Picture of wind turbine against blue sky

Open Access research with a real impact...

The Strathprints institutional repository is a digital archive of University of Strathclyde research outputs.

The Energy Systems Research Unit (ESRU) within Strathclyde's Department of Mechanical and Aerospace Engineering is producing Open Access research that can help society deploy and optimise renewable energy systems, such as wind turbine technology.

Explore wind turbine research in Strathprints

Explore all of Strathclyde's Open Access research content

Fine-scale variability in phytoplankton community structure and inherent optical properties measured from an Autonomous Underwater Vehicle

Cunningham, Alex and McKee, David and Craig, Susanne E. and Tarran, Glen and Widdicombe, Claire (2003) Fine-scale variability in phytoplankton community structure and inherent optical properties measured from an Autonomous Underwater Vehicle. Journal of Marine Systems, 43 (1-2). pp. 51-59. ISSN 0924-7963

Full text not available in this repository. (Request a copy from the Strathclyde author)

Abstract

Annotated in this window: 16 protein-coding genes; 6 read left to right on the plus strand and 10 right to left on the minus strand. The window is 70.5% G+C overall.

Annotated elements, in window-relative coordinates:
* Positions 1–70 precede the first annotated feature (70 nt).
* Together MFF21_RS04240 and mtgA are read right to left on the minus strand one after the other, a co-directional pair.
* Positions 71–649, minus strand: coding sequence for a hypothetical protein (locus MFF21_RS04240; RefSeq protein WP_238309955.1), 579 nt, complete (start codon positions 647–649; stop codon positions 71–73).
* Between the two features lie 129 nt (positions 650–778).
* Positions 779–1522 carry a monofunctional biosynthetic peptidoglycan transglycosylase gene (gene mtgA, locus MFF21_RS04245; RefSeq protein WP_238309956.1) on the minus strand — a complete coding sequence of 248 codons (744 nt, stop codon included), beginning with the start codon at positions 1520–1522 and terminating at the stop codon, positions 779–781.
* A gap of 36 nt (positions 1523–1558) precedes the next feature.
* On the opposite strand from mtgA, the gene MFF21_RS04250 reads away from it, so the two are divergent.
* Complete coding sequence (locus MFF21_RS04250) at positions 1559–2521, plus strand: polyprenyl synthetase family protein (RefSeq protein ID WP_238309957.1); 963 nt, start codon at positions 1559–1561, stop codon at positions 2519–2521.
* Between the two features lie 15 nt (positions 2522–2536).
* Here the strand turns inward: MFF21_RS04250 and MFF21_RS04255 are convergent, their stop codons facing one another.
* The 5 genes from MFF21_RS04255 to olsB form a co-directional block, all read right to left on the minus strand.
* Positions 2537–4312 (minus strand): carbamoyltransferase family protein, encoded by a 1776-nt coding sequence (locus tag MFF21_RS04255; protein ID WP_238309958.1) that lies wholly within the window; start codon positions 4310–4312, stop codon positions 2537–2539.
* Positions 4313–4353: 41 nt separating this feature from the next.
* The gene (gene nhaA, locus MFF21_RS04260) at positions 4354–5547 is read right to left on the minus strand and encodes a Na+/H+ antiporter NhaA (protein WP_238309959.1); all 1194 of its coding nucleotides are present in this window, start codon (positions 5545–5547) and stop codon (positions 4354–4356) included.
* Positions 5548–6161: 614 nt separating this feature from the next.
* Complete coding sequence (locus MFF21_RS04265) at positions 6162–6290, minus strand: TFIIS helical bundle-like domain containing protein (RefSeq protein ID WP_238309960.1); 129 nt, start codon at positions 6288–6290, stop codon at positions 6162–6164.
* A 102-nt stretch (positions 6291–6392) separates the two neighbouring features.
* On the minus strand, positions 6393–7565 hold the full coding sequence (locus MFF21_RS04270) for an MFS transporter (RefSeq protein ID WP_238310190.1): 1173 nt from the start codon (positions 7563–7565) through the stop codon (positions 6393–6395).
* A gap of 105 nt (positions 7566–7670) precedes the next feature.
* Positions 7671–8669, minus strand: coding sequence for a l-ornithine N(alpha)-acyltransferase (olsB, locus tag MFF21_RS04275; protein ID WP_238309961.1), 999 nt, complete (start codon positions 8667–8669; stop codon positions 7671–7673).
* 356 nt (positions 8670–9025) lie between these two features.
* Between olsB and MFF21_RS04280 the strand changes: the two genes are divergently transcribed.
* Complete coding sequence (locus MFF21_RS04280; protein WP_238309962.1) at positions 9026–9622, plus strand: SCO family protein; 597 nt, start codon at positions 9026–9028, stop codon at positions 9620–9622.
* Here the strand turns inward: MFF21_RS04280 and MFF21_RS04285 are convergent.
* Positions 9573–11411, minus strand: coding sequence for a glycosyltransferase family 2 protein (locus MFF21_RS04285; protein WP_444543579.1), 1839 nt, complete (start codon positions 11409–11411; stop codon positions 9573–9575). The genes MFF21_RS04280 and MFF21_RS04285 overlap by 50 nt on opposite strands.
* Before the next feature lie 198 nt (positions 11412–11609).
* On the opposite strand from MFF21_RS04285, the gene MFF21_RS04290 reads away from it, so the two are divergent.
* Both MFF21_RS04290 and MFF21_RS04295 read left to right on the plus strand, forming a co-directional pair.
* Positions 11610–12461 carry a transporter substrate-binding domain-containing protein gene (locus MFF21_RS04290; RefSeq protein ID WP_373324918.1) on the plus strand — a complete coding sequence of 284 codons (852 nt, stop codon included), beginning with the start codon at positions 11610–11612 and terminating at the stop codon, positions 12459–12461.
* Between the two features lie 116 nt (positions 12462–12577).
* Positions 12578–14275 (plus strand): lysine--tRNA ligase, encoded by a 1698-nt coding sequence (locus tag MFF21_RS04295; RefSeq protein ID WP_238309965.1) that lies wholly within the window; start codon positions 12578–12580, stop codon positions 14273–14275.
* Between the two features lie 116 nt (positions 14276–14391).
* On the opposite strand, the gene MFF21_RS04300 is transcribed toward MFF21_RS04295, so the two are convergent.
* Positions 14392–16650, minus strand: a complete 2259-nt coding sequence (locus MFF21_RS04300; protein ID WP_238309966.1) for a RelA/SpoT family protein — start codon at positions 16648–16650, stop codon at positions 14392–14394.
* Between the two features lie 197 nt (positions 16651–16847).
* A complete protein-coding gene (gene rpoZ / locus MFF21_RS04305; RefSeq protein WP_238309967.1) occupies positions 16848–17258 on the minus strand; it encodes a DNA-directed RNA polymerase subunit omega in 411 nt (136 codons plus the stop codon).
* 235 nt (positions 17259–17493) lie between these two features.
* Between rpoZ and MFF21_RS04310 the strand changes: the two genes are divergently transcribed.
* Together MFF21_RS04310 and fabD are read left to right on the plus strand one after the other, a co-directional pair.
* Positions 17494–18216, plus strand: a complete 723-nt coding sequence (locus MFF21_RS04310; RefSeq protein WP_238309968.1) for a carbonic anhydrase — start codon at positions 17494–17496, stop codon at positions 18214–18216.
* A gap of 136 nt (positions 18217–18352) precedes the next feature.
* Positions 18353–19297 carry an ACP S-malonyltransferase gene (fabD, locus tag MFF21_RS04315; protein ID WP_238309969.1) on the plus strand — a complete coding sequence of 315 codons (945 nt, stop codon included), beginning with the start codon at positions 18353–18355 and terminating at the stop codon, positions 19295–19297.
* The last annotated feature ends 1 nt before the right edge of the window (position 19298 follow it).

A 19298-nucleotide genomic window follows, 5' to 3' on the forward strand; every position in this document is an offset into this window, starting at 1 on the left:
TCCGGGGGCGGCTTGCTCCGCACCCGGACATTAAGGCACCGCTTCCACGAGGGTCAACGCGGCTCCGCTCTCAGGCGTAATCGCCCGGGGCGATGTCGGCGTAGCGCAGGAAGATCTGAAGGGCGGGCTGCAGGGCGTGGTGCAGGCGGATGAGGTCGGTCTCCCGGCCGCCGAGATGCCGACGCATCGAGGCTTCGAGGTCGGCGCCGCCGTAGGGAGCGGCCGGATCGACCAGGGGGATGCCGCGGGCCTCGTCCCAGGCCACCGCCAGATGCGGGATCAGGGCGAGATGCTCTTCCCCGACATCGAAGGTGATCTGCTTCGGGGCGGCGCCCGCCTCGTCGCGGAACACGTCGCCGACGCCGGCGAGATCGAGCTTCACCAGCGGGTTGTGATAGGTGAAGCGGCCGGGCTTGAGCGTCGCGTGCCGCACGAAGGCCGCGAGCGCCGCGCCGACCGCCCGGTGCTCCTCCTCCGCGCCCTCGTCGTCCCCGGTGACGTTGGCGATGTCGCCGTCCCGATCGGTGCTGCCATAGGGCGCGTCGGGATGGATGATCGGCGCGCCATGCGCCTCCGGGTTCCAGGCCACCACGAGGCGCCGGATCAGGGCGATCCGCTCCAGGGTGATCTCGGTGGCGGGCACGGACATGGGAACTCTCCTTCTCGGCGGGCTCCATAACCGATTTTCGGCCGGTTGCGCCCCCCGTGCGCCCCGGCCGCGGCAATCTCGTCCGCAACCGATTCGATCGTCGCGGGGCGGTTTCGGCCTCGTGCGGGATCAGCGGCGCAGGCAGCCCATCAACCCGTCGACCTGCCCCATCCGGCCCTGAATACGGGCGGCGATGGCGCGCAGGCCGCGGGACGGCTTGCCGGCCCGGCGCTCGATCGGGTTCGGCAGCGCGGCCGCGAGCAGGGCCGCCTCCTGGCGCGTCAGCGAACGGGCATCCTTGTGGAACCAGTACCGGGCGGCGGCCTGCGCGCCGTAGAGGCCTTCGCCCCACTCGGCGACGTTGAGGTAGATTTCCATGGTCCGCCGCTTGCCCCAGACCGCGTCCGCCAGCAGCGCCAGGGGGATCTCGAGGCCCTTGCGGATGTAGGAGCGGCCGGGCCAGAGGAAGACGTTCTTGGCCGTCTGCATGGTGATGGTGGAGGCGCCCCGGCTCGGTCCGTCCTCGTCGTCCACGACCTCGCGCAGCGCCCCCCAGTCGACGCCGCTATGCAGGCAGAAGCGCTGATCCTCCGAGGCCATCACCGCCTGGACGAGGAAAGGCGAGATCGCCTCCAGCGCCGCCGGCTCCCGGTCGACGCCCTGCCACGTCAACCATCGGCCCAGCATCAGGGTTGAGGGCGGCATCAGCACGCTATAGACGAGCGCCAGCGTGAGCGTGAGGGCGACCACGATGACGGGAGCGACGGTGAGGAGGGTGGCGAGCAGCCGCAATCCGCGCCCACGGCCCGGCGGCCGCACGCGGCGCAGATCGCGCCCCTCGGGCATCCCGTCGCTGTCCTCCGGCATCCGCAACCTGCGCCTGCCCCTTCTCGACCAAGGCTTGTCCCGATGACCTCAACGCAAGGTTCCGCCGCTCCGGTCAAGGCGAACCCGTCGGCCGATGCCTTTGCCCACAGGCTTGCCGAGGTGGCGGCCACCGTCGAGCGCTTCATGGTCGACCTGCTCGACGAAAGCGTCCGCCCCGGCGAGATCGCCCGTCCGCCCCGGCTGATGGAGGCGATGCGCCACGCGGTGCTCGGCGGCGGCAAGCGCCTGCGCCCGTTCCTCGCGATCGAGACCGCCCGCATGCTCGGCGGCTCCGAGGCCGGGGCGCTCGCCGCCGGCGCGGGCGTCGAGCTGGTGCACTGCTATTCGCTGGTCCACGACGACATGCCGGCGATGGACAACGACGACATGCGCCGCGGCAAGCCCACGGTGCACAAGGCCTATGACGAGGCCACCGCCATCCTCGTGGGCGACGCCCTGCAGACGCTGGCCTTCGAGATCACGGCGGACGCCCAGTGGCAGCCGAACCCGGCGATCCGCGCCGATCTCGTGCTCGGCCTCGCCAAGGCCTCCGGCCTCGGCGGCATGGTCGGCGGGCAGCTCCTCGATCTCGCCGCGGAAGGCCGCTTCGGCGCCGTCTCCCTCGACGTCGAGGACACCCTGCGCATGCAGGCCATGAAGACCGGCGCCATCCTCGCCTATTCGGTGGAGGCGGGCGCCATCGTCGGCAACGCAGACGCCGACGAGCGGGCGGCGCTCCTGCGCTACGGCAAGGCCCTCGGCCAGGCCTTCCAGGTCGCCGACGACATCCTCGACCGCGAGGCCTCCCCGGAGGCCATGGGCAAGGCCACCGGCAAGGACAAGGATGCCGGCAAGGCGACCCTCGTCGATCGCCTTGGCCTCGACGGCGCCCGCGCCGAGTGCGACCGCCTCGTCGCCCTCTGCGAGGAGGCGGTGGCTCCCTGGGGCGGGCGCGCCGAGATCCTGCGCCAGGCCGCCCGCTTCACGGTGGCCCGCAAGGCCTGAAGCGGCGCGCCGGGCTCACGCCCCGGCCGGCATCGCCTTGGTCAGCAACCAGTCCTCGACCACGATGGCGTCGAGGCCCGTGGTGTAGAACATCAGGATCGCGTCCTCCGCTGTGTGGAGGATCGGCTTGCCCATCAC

The relationship between inherent optical properties (IOPs), phytoplankton community structure and the abundance of suspended particles in the size range 3-500 Am was studied near the Isles of Scilly (UK) in May 2000. Autosub, an autonomous submersible vehicle specifically designed for science missions, was used as an instrument-positioning platform. It carried a CTD system, an ac-9+ dual tube spectrophotometer, a prototype submersible flow cytometer and an Aqua-monitor water sampler. The vehicle made a 10-km transect at constant depth across a boundary between water masses with contrasting remote sensing reflectance, which was located using SeaWiFs ocean colour imagery. This boundary corresponded to a sharp (1 km) transition between one phytoplankton community consisting of coccolithophores, flagellates and dinoflagellates, and a second community dominated by diatoms and flagellates. Inherent optical properties measured along the autonomous underwater vehicle (AUV) track showed marked changes in magnitudes, ratios, spectral shapes and fine-scale spatial variability. These changes were well correlated with variations in the composition of the suspended particle assemblage measured by microscopy and in situ flow cytometry.